Despite what social media might have you believe, there is no overnight shortcut to better digestive health.
If you walk down the supermarket aisle, you may be tempted with foods marketed as being good for your gut. Then there are the multiple health blogs about improving, supporting or maintaining your “gut health”.
But what does “gut health” mean? Is it the absence of disease? Is it no bloating? Or is it something else entirely? And how strong is the evidence “gut health” products actually make a difference?
A diet full of highly processed foods with added sugars and salt promoted gut microbes linked to obesity, heart disease and diabetes.
A century ago, a few isolated studies found a link between diet and mental health. Now, it’s emerging that the bacteria inside us could be a crucial link between the food we eat and how we feel.
Since you’re seeking the indigestible, whatever it is usually has to be raw – unless it’s an onion.
It’s a weird time for microbes, a sort of interspecies interregnum in which humans have realized that microbes hold way more power than we previously thought but haven’t yet wrested any of it back for ourselves.
The newly fashionable pills and foods meant to increase the variety of healthy bacteria in our bodies can actually have the opposite effect.
A few species of microbe play a crucial role in maintaining the microbiome. From eating wholegrains to breastfeeding, there are many ways to keep them happy.
The microbiome inside our bodies dictates many aspects of our health – and is as individual as we are.
Good evidence in favour of detox diets is lacking.
"Epidemiologically there seems to be some evidence that eating fermented food is beneficial rather than harmful," Knight says. But researchers are still trying to figure out why.
Still, the big question is whether we can actually reshape our microbiomes by changing our diets. "Short term dietary interventions," Leach says, "don't have a dramatic impact." And slightly tweaking your diet probably isn't going to do much either.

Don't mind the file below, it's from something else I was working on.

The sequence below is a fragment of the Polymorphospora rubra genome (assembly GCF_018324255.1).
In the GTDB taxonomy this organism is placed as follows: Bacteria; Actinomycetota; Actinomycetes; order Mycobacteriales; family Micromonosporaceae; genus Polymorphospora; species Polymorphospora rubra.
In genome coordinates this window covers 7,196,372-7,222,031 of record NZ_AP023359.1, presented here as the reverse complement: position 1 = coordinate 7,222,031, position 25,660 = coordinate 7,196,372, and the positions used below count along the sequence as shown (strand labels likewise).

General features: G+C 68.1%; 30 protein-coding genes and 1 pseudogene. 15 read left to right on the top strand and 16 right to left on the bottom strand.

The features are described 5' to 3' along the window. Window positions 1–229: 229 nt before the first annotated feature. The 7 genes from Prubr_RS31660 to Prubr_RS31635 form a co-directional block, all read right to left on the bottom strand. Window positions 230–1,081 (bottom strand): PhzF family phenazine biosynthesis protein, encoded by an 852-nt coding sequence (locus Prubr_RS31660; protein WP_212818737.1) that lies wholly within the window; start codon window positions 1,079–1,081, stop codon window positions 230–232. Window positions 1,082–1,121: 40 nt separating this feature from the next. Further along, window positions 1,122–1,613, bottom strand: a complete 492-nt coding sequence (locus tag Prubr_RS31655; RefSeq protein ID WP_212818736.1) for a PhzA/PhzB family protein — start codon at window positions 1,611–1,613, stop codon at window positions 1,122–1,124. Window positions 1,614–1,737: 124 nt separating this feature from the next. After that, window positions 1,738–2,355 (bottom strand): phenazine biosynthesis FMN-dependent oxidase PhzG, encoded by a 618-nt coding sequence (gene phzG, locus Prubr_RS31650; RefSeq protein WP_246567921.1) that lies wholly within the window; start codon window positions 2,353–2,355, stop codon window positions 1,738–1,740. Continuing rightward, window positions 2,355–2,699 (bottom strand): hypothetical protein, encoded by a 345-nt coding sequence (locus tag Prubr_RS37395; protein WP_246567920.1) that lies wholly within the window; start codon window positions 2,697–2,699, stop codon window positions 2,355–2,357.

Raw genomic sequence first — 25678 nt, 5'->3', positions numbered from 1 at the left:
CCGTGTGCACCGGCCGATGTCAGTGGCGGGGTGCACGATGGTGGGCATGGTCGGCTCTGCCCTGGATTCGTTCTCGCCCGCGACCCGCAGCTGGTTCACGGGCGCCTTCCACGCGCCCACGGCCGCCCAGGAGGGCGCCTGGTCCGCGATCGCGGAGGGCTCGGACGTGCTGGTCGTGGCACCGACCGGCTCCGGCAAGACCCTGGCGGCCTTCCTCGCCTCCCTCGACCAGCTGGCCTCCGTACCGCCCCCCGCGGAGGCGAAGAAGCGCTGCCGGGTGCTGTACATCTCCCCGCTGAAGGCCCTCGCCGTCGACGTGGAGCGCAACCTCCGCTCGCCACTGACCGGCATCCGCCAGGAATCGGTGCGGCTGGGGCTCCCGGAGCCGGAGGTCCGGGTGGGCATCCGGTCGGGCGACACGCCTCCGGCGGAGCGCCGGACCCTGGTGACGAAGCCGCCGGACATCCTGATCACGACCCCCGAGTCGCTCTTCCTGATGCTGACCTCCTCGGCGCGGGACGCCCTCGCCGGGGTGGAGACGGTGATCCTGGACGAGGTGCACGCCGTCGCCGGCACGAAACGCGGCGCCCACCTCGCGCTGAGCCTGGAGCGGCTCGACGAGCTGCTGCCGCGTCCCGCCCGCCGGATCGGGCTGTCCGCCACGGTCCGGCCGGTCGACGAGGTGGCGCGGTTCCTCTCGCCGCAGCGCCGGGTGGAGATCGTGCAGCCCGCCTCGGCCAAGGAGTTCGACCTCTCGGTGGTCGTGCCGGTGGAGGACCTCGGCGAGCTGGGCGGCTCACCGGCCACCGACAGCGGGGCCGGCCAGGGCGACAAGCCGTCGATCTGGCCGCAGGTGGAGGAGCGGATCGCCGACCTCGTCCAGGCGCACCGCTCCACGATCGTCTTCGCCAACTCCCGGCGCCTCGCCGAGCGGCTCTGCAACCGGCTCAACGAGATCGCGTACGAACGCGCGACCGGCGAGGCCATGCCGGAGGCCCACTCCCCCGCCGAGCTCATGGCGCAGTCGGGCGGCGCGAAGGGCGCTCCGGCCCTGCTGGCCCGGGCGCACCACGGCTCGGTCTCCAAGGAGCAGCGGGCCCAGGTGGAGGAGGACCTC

Initial search results for probiotics may not tell the full story.
So it should have come as no surprise that the new Goop beauty book contains some very expensive and very you-literally-need-to-be-Gwyneth-Paltrow-to-do-it advice. Even so, I was somewhat naïvely expecting it to be a book about beauty: you know, makeup. Lipstick. Hair, maybe?
How wrong I was. Goop Clean Beauty is primarily a text about the gastrointestinal tract.
If ratio gets out of whack, the same organisms that ensure our well-being can make us sick.
More recently, researchers have shown runners and cyclists produce more endocannabinoids in their blood, which provides some pain relief and improves mood. However, it’s not known whether these changes are short lived or whether they bring about long-term changes in the gut microbiome.
The microbes living inside you hold a subtle sway over both your physical and mental health, explains Megan Rossi. Here’s how to look after your gut microbiome.
Research on the microbiome is still in its infancy. But studies have already found that certain environments, foods and behaviors can influence gut health for better or worse. Here’s why that matters and what you can do to improve yours.
The science around our bodies' "microbiomes" is still quite young — too young to inform medical treatments in most cases. Scientists can't yet draw a direct link between a specific microbe and obesity, or suggest the best diet for the community living in your gut. But what researchers are finding is that these microbes might influence our health far more than anyone realized.
As countries industrialise, their air becomes dirtier – and this could have some far-reaching effects on the beneficial bacteria inside us.
New research sheds light on how eating and sleeping habits can contribute to disease by disrupting the bacteria in the digestive tract.
Keeping your gut happy isn’t all about kombucha. What our interior ecosystem needs to thrive is what springtime provides: beautiful produce. These recipe makeovers give a healthy boost to dishes we’re craving now.
A wave of designer probiotic pills and powders — stylishly packaged, with names like Glow and Inner Beauty — is based on the idea that perfect skin may be linked to your tummy.
Moving to a new country can be challenging, not just for us but also for our bacteria. A compelling new study published in Cell suggests migration between certain countries can profoundly affect the bacteria that live in our digestive systems, with important implications for our health.
Research has shown that having a diverse microbiome – particularly your gut bacteria – has benefits not only for your digestive health, but many other organ systems, and even your brain. That has led to the idea that treatments targeting the microbiome may be able to improve our mental health.
Because you’re almost certainly not getting enough of it.
What should you eat to keep your gut biome in good shape? Some old-fashioned advice, it turns out, may be the key.
UC San Diego School of Medicine’s crowdfunded and crowdsourced effort to study the human microbiome. What’s in your gut?
Launched in 2012 by the Gut Microbiota and Health section of the European Society for Neurogastroenterology and Motility (ESNM), our mission is to share knowledge and promote debate regarding gut microbiota. Our goal is to raise awareness and interest on the gut’s bacterial community and its importance for our health and quality of life, both among the scientific and medical community and society in general.